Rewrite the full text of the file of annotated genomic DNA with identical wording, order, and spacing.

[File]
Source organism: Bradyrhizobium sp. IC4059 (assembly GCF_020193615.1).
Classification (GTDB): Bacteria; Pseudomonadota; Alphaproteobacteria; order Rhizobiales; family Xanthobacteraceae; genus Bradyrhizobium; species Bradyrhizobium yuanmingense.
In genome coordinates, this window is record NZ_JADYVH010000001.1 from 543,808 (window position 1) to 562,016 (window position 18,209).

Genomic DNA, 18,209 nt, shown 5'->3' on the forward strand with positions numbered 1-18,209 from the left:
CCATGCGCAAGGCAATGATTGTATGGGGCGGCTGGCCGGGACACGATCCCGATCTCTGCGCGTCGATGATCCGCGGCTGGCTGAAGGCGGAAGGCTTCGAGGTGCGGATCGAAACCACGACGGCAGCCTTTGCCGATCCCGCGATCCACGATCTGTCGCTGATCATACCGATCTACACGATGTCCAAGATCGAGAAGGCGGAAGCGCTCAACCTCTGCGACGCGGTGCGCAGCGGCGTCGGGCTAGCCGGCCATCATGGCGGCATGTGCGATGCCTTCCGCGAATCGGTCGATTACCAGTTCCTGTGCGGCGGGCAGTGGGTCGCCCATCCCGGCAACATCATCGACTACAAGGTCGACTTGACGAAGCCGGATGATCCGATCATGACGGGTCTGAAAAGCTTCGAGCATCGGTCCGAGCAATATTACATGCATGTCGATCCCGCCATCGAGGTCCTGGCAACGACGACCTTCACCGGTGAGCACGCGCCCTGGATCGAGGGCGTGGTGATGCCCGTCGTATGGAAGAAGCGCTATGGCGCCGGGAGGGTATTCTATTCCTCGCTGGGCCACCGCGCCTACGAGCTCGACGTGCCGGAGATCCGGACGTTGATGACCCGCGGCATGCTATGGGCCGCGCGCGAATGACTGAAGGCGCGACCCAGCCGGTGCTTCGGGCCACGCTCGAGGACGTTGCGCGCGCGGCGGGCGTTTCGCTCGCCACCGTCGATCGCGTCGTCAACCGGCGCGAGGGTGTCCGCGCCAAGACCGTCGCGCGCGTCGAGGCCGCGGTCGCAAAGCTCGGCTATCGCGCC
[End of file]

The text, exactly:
Source organism: Bradyrhizobium sp. IC4059 (assembly GCF_020193615.1).
Classification (GTDB): Bacteria; Pseudomonadota; Alphaproteobacteria; order Rhizobiales; family Xanthobacteraceae; genus Bradyrhizobium; species Bradyrhizobium yuanmingense.
In genome coordinates, this window is record NZ_JADYVH010000001.1 from 543,808 (window position 1) to 562,016 (window position 18,209).

Genomic DNA, 18,209 nt, shown 5'->3' on the forward strand with positions numbered 1-18,209 from the left:
CCATGCGCAAGGCAATGATTGTATGGGGCGGCTGGCCGGGACACGATCCCGATCTCTGCGCGTCGATGATCCGCGGCTGGCTGAAGGCGGAAGGCTTCGAGGTGCGGATCGAAACCACGACGGCAGCCTTTGCCGATCCCGCGATCCACGATCTGTCGCTGATCATACCGATCTACACGATGTCCAAGATCGAGAAGGCGGAAGCGCTCAACCTCTGCGACGCGGTGCGCAGCGGCGTCGGGCTAGCCGGCCATCATGGCGGCATGTGCGATGCCTTCCGCGAATCGGTCGATTACCAGTTCCTGTGCGGCGGGCAGTGGGTCGCCCATCCCGGCAACATCATCGACTACAAGGTCGACTTGACGAAGCCGGATGATCCGATCATGACGGGTCTGAAAAGCTTCGAGCATCGGTCCGAGCAATATTACATGCATGTCGATCCCGCCATCGAGGTCCTGGCAACGACGACCTTCACCGGTGAGCACGCGCCCTGGATCGAGGGCGTGGTGATGCCCGTCGTATGGAAGAAGCGCTATGGCGCCGGGAGGGTATTCTATTCCTCGCTGGGCCACCGCGCCTACGAGCTCGACGTGCCGGAGATCCGGACGTTGATGACCCGCGGCATGCTATGGGCCGCGCGCGAATGACTGAAGGCGCGACCCAGCCGGTGCTTCGGGCCACGCTCGAGGACGTTGCGCGCGCGGCGGGCGTTTCGCTCGCCACCGTCGATCGCGTCGTCAACCGGCGCGAGGGTGTCCGCGCCAAGACCGTCGCGCGCGTCGAGGCCGCGGTCGCAAAGCTCGGCTATCGCGCC